Virginia let out another sound of exasperation. It was just as well, Virginia mused. The girl would have needed a complete makeover. She probably wasn’t even housebroken. Virginia shoved the card and case back inside her leather handbag, and headed towards the crowded center aisle way without a backwards glance.
“Happy Holidays!” the greeter shouted.
Virginia ignored Candy completely. Her focus was on the woman up ahead blocking her path with her three small children in tow, and how she was going to avoid them. She could see the children were itching to pet her expensive coat.
“Puppies!” one of them squealed.
Virginia gave the youngster a very unladylike snarl. The child began to cry.
“What’s wrong?” the woman cooed to her offspring.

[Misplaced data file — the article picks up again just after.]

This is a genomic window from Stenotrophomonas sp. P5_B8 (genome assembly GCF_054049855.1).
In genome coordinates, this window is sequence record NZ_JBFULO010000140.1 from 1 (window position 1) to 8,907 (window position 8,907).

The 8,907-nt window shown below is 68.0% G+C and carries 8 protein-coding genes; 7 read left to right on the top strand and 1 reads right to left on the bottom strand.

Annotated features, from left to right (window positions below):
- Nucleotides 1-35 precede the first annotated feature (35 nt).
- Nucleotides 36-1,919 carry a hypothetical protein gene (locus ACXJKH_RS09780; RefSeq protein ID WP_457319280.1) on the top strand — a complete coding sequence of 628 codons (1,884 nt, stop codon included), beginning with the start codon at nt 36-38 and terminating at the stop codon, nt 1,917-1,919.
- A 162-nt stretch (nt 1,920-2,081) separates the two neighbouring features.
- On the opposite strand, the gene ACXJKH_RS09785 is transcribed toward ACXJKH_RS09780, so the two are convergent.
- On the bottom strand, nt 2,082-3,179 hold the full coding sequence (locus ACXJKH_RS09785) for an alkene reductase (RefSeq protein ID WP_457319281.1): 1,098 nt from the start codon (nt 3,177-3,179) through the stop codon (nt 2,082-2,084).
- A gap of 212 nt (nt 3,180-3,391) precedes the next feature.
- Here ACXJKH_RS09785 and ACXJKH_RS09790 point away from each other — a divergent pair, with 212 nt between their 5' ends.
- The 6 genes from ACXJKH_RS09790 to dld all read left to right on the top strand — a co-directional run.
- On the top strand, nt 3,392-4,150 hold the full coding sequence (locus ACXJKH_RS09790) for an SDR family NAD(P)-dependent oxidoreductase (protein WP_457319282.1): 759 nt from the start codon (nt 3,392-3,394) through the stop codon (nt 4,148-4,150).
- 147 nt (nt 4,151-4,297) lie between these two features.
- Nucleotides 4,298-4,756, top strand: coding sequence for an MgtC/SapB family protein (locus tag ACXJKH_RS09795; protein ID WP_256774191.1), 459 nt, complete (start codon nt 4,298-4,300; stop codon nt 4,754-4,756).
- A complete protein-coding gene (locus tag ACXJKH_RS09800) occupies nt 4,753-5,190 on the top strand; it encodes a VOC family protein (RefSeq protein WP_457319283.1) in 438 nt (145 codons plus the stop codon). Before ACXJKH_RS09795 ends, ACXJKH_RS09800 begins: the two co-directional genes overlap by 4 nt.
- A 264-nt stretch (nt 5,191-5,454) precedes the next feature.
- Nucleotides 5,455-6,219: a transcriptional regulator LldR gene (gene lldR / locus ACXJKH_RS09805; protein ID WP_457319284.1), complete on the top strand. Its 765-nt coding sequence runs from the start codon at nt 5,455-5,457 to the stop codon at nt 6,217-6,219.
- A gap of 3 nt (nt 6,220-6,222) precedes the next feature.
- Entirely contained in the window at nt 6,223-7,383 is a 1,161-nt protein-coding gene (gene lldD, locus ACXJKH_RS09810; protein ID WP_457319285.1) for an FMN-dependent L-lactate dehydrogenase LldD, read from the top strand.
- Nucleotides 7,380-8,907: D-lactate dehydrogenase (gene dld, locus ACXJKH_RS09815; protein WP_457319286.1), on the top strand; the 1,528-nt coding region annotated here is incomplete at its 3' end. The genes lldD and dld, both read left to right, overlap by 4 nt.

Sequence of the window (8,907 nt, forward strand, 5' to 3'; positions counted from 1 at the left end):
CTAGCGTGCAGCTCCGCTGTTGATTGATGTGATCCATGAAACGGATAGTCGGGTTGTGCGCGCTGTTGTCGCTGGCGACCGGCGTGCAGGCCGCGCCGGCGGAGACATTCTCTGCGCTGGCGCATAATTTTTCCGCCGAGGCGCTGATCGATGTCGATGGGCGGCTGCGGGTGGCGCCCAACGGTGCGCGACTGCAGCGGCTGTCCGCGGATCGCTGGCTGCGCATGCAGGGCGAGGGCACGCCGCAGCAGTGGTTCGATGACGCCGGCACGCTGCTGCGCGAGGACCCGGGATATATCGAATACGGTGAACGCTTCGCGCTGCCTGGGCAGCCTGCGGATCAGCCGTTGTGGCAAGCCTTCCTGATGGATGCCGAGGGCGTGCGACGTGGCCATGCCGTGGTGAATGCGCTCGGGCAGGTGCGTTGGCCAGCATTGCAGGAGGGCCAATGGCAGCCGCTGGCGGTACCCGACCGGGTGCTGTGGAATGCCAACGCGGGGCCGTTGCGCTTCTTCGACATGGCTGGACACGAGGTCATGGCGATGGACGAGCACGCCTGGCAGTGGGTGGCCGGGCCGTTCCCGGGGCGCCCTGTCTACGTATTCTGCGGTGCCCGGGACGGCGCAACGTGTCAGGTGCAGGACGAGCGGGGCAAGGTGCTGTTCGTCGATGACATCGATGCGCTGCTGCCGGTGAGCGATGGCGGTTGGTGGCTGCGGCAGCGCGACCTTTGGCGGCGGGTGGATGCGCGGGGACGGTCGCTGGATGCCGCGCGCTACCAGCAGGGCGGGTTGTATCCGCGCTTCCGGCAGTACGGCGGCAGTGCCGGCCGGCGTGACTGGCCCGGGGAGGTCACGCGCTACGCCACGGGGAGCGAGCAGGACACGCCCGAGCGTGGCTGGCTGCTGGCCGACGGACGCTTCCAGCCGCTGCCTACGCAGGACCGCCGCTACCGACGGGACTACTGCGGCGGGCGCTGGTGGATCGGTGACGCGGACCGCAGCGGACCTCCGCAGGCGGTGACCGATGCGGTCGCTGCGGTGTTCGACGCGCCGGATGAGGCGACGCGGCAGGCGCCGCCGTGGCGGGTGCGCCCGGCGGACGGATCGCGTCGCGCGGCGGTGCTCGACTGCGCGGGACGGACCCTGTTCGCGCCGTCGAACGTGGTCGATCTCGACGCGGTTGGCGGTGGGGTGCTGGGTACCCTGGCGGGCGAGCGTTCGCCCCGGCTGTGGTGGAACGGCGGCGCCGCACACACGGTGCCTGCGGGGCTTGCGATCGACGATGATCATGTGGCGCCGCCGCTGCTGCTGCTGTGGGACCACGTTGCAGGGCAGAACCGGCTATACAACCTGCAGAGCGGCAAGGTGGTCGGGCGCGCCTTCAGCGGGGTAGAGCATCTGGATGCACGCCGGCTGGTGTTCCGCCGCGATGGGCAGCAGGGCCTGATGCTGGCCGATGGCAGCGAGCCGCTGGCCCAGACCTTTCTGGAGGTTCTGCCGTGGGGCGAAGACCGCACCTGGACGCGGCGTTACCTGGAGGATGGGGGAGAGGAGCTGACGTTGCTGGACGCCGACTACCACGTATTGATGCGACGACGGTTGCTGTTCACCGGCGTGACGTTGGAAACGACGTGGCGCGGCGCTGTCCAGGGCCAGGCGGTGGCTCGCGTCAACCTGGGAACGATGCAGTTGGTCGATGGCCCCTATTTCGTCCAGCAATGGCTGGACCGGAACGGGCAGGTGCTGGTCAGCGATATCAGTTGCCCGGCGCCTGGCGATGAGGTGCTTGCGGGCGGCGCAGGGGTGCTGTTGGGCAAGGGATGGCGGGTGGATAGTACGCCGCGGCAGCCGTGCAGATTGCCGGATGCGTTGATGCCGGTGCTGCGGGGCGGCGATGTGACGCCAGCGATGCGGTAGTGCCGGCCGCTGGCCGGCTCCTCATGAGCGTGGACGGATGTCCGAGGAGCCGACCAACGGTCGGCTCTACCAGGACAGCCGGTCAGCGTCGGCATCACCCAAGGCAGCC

“How about four generations worth of inbreeding?” Virginia muttered as she squeezed between them and an endcap filled with electronic singing fish.
Virginia couldn’t imagine why the store was so busy. It was shocking in both its popularity and it’s massive scale. She couldn’t see why anyone would want to frequent a place like Walmart on a regular basis. She felt that merchandise should be unique and reflect a certain personality. It should be exclusive and distinctive in both style and good taste. It should be…were those hand towels only five dollars? She needed new towels for the servant’s powder room. They were the right shade of white, Egyptian cotton, and they were on sale! She wondered if the store carried them on a regular basis. She needed at least a dozen hand towels, and the fingertip towels as well. No, no, she forced herself to stop fondling the absorbent fabric. She was looking for the stationary section.